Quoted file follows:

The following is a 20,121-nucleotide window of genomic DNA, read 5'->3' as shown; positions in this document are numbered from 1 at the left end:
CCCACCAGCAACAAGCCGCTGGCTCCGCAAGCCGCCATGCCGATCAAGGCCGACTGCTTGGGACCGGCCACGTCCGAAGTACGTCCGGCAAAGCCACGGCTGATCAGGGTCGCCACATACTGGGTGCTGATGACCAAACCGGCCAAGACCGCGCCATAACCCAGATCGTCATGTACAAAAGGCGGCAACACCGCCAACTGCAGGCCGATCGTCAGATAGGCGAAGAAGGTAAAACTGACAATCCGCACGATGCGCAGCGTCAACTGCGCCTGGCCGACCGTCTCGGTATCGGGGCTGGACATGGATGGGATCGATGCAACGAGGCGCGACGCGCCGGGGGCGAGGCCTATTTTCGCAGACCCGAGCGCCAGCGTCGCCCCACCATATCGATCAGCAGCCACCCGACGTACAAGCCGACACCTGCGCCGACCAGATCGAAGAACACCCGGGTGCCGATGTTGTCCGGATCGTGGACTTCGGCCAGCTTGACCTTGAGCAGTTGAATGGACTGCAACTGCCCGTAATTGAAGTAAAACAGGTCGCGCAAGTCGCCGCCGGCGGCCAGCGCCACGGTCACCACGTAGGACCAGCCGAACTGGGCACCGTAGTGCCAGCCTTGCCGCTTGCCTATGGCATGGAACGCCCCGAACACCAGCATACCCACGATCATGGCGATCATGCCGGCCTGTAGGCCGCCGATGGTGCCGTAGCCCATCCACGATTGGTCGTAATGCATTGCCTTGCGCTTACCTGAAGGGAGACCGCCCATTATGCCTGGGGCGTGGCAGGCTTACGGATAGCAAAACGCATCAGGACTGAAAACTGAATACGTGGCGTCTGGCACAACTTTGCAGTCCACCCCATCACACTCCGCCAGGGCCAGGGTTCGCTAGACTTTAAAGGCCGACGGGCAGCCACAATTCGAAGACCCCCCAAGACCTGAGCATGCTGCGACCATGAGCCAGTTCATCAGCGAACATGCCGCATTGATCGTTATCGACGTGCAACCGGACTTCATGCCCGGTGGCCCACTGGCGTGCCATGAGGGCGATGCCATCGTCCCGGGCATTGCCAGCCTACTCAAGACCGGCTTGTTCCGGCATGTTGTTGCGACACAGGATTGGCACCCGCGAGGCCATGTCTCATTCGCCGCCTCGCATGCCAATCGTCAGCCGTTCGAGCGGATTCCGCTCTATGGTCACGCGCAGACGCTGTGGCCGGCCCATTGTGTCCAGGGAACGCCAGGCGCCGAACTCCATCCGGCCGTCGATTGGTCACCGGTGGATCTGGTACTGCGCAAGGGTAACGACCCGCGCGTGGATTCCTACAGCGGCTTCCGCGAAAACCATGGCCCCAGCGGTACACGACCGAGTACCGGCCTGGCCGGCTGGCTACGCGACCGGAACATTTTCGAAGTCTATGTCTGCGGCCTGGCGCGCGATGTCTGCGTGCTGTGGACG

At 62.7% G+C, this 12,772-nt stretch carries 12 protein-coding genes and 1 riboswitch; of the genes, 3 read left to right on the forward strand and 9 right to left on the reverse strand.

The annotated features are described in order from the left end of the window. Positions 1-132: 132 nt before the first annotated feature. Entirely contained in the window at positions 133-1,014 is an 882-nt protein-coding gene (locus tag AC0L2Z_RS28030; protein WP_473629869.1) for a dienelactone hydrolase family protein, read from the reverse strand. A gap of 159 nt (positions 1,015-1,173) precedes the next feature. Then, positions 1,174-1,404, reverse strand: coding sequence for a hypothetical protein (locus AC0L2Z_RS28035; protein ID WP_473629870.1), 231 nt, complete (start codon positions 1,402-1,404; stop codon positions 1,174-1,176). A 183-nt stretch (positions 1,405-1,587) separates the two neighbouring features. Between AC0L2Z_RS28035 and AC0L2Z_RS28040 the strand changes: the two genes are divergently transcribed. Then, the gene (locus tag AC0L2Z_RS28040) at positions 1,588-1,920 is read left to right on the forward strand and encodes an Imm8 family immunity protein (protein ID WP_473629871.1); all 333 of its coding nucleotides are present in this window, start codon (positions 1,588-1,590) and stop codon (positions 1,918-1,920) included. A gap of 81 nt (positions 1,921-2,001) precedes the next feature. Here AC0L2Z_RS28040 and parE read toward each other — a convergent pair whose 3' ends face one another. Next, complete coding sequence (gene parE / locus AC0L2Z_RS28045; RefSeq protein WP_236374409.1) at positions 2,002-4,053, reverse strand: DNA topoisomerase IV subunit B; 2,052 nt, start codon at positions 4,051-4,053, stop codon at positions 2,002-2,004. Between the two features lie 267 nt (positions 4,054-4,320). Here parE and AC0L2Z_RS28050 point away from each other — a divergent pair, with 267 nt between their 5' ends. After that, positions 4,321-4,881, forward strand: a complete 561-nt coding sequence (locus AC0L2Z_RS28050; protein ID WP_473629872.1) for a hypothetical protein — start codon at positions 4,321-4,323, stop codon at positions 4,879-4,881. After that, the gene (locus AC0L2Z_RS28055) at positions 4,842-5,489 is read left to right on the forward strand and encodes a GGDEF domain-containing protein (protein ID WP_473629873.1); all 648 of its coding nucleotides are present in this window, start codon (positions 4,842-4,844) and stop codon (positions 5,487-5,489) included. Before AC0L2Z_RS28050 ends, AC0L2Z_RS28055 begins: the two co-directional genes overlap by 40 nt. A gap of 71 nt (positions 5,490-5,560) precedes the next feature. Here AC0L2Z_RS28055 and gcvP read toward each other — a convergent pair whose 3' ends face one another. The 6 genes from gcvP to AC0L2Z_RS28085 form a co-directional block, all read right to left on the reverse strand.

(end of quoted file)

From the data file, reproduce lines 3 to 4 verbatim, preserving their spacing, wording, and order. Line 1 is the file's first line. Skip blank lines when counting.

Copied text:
At 62.7% G+C, this 12,772-nt stretch carries 12 protein-coding genes and 1 riboswitch; of the genes, 3 read left to right on the forward strand and 9 right to left on the reverse strand.

The annotated features are described in order from the left end of the window. Positions 1-132: 132 nt before the first annotated feature. Entirely contained in the window at positions 133-1,014 is an 882-nt protein-coding gene (locus tag AC0L2Z_RS28030; protein WP_473629869.1) for a dienelactone hydrolase family protein, read from the reverse strand. A gap of 159 nt (positions 1,015-1,173) precedes the next feature. Then, positions 1,174-1,404, reverse strand: coding sequence for a hypothetical protein (locus AC0L2Z_RS28035; protein ID WP_473629870.1), 231 nt, complete (start codon positions 1,402-1,404; stop codon positions 1,174-1,176). A 183-nt stretch (positions 1,405-1,587) separates the two neighbouring features. Between AC0L2Z_RS28035 and AC0L2Z_RS28040 the strand changes: the two genes are divergently transcribed. Then, the gene (locus tag AC0L2Z_RS28040) at positions 1,588-1,920 is read left to right on the forward strand and encodes an Imm8 family immunity protein (protein ID WP_473629871.1); all 333 of its coding nucleotides are present in this window, start codon (positions 1,588-1,590) and stop codon (positions 1,918-1,920) included. A gap of 81 nt (positions 1,921-2,001) precedes the next feature. Here AC0L2Z_RS28040 and parE read toward each other — a convergent pair whose 3' ends face one another. Next, complete coding sequence (gene parE / locus AC0L2Z_RS28045; RefSeq protein WP_236374409.1) at positions 2,002-4,053, reverse strand: DNA topoisomerase IV subunit B; 2,052 nt, start codon at positions 4,051-4,053, stop codon at positions 2,002-2,004. Between the two features lie 267 nt (positions 4,054-4,320). Here parE and AC0L2Z_RS28050 point away from each other — a divergent pair, with 267 nt between their 5' ends. After that, positions 4,321-4,881, forward strand: a complete 561-nt coding sequence (locus AC0L2Z_RS28050; protein ID WP_473629872.1) for a hypothetical protein — start codon at positions 4,321-4,323, stop codon at positions 4,879-4,881. After that, the gene (locus AC0L2Z_RS28055) at positions 4,842-5,489 is read left to right on the forward strand and encodes a GGDEF domain-containing protein (protein ID WP_473629873.1); all 648 of its coding nucleotides are present in this window, start codon (positions 4,842-4,844) and stop codon (positions 5,487-5,489) included. Before AC0L2Z_RS28050 ends, AC0L2Z_RS28055 begins: the two co-directional genes overlap by 40 nt. A gap of 71 nt (positions 5,490-5,560) precedes the next feature. Here AC0L2Z_RS28055 and gcvP read toward each other — a convergent pair whose 3' ends face one another. The 6 genes from gcvP to AC0L2Z_RS28085 form a co-directional block, all read right to left on the reverse strand.